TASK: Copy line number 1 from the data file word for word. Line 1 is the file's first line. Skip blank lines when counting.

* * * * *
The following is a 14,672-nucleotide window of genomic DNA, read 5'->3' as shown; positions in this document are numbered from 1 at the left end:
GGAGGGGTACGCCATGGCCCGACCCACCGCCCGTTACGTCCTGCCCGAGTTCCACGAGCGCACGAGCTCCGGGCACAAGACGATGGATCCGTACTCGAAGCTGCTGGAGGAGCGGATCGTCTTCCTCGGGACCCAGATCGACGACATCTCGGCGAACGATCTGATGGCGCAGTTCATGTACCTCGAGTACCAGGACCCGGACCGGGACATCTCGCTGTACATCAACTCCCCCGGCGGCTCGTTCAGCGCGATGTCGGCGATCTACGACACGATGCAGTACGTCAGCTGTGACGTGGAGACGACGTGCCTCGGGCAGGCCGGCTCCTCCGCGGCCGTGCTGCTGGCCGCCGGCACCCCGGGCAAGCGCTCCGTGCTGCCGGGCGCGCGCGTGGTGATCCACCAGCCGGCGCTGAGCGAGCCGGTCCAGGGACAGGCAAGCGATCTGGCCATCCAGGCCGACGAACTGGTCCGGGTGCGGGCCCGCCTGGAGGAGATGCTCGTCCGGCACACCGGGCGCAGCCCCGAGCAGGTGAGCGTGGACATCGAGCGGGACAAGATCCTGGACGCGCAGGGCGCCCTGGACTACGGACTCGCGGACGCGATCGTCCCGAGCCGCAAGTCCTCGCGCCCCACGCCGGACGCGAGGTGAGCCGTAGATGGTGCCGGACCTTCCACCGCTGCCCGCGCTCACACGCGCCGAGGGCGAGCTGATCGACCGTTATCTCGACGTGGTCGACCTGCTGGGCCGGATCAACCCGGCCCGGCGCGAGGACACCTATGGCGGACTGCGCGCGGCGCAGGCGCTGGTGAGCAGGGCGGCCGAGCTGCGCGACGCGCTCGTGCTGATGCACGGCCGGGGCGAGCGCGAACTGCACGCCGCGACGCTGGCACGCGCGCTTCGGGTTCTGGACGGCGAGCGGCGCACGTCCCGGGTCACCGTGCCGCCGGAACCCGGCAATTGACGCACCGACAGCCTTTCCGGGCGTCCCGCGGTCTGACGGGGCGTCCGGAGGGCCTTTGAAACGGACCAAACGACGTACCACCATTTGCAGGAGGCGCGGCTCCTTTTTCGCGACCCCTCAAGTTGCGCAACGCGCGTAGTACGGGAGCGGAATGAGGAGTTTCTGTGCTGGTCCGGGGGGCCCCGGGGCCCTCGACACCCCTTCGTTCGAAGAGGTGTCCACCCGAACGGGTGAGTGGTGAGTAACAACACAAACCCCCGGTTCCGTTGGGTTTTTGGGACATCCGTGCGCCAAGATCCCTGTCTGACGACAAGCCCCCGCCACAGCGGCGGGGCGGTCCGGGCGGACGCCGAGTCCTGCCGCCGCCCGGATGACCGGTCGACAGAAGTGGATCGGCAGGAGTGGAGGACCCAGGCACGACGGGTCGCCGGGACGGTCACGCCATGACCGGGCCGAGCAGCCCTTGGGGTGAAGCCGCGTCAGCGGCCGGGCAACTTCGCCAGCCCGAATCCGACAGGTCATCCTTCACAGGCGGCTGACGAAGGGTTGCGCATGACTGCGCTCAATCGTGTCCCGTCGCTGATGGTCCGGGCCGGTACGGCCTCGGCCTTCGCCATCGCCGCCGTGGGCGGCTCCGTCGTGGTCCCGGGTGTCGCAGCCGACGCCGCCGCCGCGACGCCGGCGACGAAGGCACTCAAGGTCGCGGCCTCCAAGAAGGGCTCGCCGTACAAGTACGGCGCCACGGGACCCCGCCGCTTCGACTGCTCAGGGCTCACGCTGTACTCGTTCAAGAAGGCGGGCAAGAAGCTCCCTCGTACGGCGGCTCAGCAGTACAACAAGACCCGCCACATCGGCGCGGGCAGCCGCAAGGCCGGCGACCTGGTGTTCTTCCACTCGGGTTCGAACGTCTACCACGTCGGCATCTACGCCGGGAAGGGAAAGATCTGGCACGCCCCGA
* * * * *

The following is a 14,672-nucleotide window of genomic DNA, read 5'->3' as shown; positions in this document are numbered from 1 at the left end: